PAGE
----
will flow down the pipe twice as fast as before. This is why, if you have a
water tank in your attic, you will usually get a greater flow of water from a
downstairs tap than from an upstairs tap: the height of the water tank above the
tap is about twice as large.
The flow of water through the pipe is analogous to the flow of current. If we
double the voltage, we double the current (if the resistance remains
The pipe attached to the tank represents the resistance. It is very similar to
an electrical resistance. For example, if we double the length of the pipe, the
flow of water will decrease to about half its previous value. There's twice as
much pipe, therefore twice as much resistance. If we make the pipe thinner,
this will also slow down the flow. This is true of electrical cables as well. A
longer cable has more resistance than a shorter one, and a thin cable has more
resistance than a fat one (but of course it is the thickness of copper that is
important, not the thickness of the insulating plastic). Cable sizes
are expressed in terms of the cross-section area of copper in the live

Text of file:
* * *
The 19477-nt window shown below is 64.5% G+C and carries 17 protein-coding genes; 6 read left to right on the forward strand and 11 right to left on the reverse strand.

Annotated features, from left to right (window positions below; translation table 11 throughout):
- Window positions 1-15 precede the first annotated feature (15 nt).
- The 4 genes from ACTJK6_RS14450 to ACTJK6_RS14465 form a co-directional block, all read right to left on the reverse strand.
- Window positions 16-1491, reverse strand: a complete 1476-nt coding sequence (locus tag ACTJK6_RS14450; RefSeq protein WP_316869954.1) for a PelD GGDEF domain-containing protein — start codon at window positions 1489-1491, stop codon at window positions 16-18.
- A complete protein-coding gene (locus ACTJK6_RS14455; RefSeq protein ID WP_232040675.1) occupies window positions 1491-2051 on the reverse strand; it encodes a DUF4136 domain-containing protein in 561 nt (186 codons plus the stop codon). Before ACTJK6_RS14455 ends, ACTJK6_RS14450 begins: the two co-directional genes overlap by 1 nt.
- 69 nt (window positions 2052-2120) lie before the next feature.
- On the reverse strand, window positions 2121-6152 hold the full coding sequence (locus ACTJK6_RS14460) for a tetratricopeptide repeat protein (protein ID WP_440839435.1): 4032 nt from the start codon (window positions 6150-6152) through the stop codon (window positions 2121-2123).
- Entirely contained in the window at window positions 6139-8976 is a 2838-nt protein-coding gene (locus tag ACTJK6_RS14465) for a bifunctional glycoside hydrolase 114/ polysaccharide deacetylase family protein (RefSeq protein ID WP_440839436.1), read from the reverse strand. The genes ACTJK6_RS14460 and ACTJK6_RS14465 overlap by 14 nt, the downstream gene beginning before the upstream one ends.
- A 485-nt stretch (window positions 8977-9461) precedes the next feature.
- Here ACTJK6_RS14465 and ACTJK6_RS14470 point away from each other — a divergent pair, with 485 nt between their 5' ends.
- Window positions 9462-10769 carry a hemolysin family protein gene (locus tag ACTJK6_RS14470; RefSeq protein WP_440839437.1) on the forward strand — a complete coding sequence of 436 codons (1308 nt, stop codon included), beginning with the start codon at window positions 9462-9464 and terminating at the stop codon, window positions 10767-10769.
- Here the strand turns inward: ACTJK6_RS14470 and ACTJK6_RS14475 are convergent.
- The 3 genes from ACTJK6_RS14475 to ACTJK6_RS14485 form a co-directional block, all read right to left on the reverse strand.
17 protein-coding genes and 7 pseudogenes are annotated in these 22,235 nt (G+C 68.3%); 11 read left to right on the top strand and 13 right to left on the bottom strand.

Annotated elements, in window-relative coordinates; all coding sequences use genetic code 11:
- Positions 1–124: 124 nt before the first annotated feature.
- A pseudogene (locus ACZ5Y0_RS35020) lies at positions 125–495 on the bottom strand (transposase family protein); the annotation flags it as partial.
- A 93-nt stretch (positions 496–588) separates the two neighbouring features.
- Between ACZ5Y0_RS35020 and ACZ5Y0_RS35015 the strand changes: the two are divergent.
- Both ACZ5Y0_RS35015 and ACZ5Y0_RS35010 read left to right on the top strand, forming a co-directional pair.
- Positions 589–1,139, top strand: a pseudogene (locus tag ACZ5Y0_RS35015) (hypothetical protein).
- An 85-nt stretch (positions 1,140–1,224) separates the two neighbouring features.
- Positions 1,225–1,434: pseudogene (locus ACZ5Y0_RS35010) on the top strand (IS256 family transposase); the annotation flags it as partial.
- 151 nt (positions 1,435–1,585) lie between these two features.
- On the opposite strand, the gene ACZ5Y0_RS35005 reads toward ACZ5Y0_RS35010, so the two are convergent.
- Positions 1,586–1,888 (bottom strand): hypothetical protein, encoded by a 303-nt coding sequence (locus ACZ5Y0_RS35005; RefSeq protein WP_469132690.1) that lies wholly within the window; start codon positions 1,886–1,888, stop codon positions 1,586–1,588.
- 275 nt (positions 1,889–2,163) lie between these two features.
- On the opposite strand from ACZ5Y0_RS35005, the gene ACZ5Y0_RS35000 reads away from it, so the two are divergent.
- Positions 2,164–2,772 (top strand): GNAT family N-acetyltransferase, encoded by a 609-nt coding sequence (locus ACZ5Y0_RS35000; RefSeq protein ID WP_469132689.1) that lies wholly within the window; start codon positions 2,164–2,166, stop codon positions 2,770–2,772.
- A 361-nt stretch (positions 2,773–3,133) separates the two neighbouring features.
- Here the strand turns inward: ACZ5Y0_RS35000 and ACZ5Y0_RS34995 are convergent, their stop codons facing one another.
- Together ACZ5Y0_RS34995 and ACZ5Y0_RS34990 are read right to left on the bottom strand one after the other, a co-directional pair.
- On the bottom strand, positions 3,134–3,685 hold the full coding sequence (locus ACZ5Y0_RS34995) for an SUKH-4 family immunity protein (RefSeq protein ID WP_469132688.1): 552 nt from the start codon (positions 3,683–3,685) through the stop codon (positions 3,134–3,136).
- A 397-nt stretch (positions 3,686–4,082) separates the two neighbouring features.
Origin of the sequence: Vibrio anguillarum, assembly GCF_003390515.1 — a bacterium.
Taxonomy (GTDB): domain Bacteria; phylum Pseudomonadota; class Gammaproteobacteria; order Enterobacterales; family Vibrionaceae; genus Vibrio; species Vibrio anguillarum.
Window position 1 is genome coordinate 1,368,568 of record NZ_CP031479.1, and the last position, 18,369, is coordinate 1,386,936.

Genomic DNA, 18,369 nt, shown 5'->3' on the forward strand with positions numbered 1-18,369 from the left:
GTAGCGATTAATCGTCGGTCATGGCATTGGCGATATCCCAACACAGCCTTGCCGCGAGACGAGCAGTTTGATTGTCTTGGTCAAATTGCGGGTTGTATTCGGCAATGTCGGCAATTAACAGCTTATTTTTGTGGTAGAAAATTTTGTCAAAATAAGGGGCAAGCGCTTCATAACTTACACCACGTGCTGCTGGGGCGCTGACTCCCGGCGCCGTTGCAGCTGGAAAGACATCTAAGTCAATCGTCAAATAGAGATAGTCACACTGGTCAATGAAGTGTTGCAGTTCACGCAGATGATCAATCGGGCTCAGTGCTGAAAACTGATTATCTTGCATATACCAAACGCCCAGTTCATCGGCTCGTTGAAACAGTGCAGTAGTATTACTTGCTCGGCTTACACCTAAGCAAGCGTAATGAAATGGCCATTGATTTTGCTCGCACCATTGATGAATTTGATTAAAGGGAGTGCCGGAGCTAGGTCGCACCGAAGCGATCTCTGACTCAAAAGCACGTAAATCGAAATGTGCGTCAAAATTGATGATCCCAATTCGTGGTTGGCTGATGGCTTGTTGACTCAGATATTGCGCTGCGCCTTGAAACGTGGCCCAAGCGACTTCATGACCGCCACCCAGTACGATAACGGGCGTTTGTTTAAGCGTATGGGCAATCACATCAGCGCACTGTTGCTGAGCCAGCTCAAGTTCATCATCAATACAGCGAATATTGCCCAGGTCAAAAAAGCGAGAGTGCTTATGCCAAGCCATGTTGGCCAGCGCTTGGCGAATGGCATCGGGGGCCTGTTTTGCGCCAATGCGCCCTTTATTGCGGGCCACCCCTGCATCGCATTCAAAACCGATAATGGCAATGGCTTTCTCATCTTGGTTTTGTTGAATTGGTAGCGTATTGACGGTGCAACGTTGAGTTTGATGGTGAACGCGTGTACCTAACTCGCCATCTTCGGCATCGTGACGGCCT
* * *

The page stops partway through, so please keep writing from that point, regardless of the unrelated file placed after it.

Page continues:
and neutral conductors, measured in square millimetres (abbreviated to 'mm2' or
'sq mm'). Electrical power rings are very commonly made from
2.5 mm2 cable. This means that each of the live and
neutral conductors has an area of 2.5 mm2.
You'll frequently hear this abbreviated to '2.5 millimetre' or '2.5 mil'.
Strictly speaking, this is wrong: the conductors are not 2.5 millimetres
across, they have an area of 2.5 square millimetres. This slang
does not normally cause problems in practice.
The main difference between an electrical system, and the water system shown in
figure 2 is that electrical current must flow in a
circuit. Electricity can't form a puddle in the same way that water can; it has
to be confined to conductors. So in some senses a better analogy might be a
central heating system, where water flows around a set of pipes and radiators,
driven by a pump. In any event, if a circuit is not complete, no current can